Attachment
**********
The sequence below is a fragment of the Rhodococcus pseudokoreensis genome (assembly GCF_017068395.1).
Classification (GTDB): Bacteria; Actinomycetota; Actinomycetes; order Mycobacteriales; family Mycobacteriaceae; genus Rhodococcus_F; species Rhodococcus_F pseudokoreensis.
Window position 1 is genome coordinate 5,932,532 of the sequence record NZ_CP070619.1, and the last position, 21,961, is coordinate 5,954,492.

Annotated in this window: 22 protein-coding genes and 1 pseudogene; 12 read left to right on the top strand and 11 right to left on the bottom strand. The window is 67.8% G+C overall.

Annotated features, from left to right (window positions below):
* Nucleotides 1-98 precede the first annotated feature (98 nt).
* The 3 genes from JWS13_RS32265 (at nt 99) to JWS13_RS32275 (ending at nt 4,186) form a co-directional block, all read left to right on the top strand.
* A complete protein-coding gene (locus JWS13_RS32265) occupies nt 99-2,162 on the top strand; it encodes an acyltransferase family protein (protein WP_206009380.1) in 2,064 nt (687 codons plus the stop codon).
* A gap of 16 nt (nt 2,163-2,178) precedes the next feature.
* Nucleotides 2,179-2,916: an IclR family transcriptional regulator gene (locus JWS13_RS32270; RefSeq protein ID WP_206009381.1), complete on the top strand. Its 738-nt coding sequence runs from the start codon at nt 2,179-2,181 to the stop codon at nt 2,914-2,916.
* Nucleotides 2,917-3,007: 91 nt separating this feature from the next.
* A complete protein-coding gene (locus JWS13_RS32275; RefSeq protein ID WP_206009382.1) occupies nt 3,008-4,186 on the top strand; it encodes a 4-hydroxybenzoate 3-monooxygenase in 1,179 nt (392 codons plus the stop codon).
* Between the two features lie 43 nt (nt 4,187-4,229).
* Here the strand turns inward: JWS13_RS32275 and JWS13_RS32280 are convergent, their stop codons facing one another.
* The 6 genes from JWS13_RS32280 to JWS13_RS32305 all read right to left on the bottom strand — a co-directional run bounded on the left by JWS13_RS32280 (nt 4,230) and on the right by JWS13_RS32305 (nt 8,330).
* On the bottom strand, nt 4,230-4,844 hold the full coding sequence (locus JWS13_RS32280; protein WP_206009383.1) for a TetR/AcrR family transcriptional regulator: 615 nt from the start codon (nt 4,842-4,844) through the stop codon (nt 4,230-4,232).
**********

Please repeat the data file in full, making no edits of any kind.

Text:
The sequence below is a fragment of the Rhodococcus pseudokoreensis genome (assembly GCF_017068395.1).
Classification (GTDB): Bacteria; Actinomycetota; Actinomycetes; order Mycobacteriales; family Mycobacteriaceae; genus Rhodococcus_F; species Rhodococcus_F pseudokoreensis.
Window position 1 is genome coordinate 5,932,532 of the sequence record NZ_CP070619.1, and the last position, 21,961, is coordinate 5,954,492.

Annotated in this window: 22 protein-coding genes and 1 pseudogene; 12 read left to right on the top strand and 11 right to left on the bottom strand. The window is 67.8% G+C overall.

Annotated features, from left to right (window positions below):
* Nucleotides 1-98 precede the first annotated feature (98 nt).
* The 3 genes from JWS13_RS32265 (at nt 99) to JWS13_RS32275 (ending at nt 4,186) form a co-directional block, all read left to right on the top strand.
* A complete protein-coding gene (locus JWS13_RS32265) occupies nt 99-2,162 on the top strand; it encodes an acyltransferase family protein (protein WP_206009380.1) in 2,064 nt (687 codons plus the stop codon).
* A gap of 16 nt (nt 2,163-2,178) precedes the next feature.
* Nucleotides 2,179-2,916: an IclR family transcriptional regulator gene (locus JWS13_RS32270; RefSeq protein ID WP_206009381.1), complete on the top strand. Its 738-nt coding sequence runs from the start codon at nt 2,179-2,181 to the stop codon at nt 2,914-2,916.
* Nucleotides 2,917-3,007: 91 nt separating this feature from the next.
* A complete protein-coding gene (locus JWS13_RS32275; RefSeq protein ID WP_206009382.1) occupies nt 3,008-4,186 on the top strand; it encodes a 4-hydroxybenzoate 3-monooxygenase in 1,179 nt (392 codons plus the stop codon).
* Between the two features lie 43 nt (nt 4,187-4,229).
* Here the strand turns inward: JWS13_RS32275 and JWS13_RS32280 are convergent, their stop codons facing one another.
* The 6 genes from JWS13_RS32280 to JWS13_RS32305 all read right to left on the bottom strand — a co-directional run bounded on the left by JWS13_RS32280 (nt 4,230) and on the right by JWS13_RS32305 (nt 8,330).
* On the bottom strand, nt 4,230-4,844 hold the full coding sequence (locus JWS13_RS32280; protein WP_206009383.1) for a TetR/AcrR family transcriptional regulator: 615 nt from the start codon (nt 4,842-4,844) through the stop codon (nt 4,230-4,232).